K.C.: Would you tell us a bit more about the technology?
R.T.: Sure. Most people have heard about SONAR, which is an acronym for sound navigation ranging, and RADAR, which stands for radio detection and ranging. For our discussion, we focus on sound waves sent into the ground. They carry sound energy that will reflect off different boundary layers in the Earth. Different layers have different characteristics, such as hardness, density, porosity, electromagnetic conductivity and resistance, and so on and so forth. The layers containing oil and gas have different characteristics than the layers enclosing them. And when sound waves cross a boundary to layers containing hydrocarbons, they get reflected back to the geophones that pick up the signals and transmit them to a computer. Even the best geologists can’t interpret the raw data, but the software can. It knows what patterns pick up oil and gas reservoirs. If you don’t have any questions on what I just covered, I’ll drill deeper into the technology.
K.C.: Nice pun! Please go on.
R.T.: Twenty years ago we had 2-D Seismic. It used only one line of geophones that picked up reflected sound waves. It gave a two-dimension cross section of what was below the line. As American Oil Patch technology – it leads the world – progressed, it added an entire series of parallel geophone lines. The end result is a picture of what’s inside a volume of Earth. I watched a video that compared the volume to a large slice of cake. And if you’re looking for puns, you’ll find one in the narrator’s description. He said 3-D Seismic is a piece of cake.
KC.: Is that the latest technology today?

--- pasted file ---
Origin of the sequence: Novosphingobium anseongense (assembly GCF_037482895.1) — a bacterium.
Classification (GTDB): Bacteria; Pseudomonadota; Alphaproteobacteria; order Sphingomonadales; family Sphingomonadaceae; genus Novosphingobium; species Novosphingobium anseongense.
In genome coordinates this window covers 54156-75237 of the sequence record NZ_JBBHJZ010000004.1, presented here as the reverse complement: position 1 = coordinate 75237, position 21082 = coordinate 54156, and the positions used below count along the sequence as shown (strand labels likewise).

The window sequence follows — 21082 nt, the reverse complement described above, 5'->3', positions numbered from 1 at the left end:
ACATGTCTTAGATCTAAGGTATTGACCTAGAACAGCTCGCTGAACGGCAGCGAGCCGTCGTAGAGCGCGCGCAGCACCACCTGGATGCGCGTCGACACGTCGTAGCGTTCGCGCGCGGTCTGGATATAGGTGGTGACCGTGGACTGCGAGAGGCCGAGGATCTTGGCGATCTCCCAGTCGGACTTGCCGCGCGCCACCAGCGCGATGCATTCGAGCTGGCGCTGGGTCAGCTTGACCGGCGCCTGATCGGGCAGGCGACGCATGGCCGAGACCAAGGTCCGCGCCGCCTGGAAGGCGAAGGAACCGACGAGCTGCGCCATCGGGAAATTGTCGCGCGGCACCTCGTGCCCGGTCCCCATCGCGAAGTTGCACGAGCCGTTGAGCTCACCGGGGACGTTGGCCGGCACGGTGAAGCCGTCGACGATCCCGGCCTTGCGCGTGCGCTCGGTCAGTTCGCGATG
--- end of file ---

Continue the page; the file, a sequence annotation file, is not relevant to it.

R.T.: No, you’ll also hear about 4-D, where the fourth dimension is time. The idea is pretty much what you’d expect. You shoot the 3-D Seismic over a period of time. The results can help petroleum engineers optimize production rate and determine when and where workover can help boost production. And all this can reduce lease operating expenses and boost our bottom line, which we share with our partners.
KC.: Do you or anyone in our core management team actually interpret the data?
R.T: No. We partner with the best consulting petroleum geologists and engineers. They are the experts. And we use their recommendations to do what our management team does best: run Allied Resource Partners the way today’s oil and gas investors expect.
KC.: That sounds good, and I think our existing or prospective partners will like reading this interview.
R.T.: I hope so! And they are invited to call us to learn more about the oil patch, Allied Resource Partners, and our latest investment opportunities.
K.C.: On behalf of everyone who reads this interview, thanks for sharing. At Allied Resource Partners, we’re “Leading The Way!”